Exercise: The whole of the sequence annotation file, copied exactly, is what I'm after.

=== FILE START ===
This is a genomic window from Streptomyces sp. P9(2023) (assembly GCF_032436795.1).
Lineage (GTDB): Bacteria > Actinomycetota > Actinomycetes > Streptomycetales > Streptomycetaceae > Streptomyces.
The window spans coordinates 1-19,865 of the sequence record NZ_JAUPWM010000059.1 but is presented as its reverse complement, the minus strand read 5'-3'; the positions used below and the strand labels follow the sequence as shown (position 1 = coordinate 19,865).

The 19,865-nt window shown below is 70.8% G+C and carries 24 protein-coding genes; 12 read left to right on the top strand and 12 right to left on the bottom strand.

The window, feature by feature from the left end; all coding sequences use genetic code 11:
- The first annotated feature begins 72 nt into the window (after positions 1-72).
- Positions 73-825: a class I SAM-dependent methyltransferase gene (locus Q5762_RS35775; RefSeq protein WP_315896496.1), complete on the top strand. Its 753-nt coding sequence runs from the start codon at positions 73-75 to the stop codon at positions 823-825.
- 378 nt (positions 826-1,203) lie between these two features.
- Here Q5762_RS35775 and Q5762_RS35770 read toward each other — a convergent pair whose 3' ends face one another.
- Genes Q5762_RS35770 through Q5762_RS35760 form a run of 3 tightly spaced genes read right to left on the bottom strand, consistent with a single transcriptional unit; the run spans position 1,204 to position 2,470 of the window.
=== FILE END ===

This is a genomic window from Streptomyces sp. P9(2023) (assembly GCF_032436795.1).
Lineage (GTDB): Bacteria > Actinomycetota > Actinomycetes > Streptomycetales > Streptomycetaceae > Streptomyces.
The window spans coordinates 1-19,865 of the sequence record NZ_JAUPWM010000059.1 but is presented as its reverse complement, the minus strand read 5'-3'; the positions used below and the strand labels follow the sequence as shown (position 1 = coordinate 19,865).

The 19,865-nt window shown below is 70.8% G+C and carries 24 protein-coding genes; 12 read left to right on the top strand and 12 right to left on the bottom strand.

The window, feature by feature from the left end; all coding sequences use genetic code 11:
- The first annotated feature begins 72 nt into the window (after positions 1-72).
- Positions 73-825: a class I SAM-dependent methyltransferase gene (locus Q5762_RS35775; RefSeq protein WP_315896496.1), complete on the top strand. Its 753-nt coding sequence runs from the start codon at positions 73-75 to the stop codon at positions 823-825.
- 378 nt (positions 826-1,203) lie between these two features.
- Here Q5762_RS35775 and Q5762_RS35770 read toward each other — a convergent pair whose 3' ends face one another.
- Genes Q5762_RS35770 through Q5762_RS35760 form a run of 3 tightly spaced genes read right to left on the bottom strand, consistent with a single transcriptional unit; the run spans position 1,204 to position 2,470 of the window.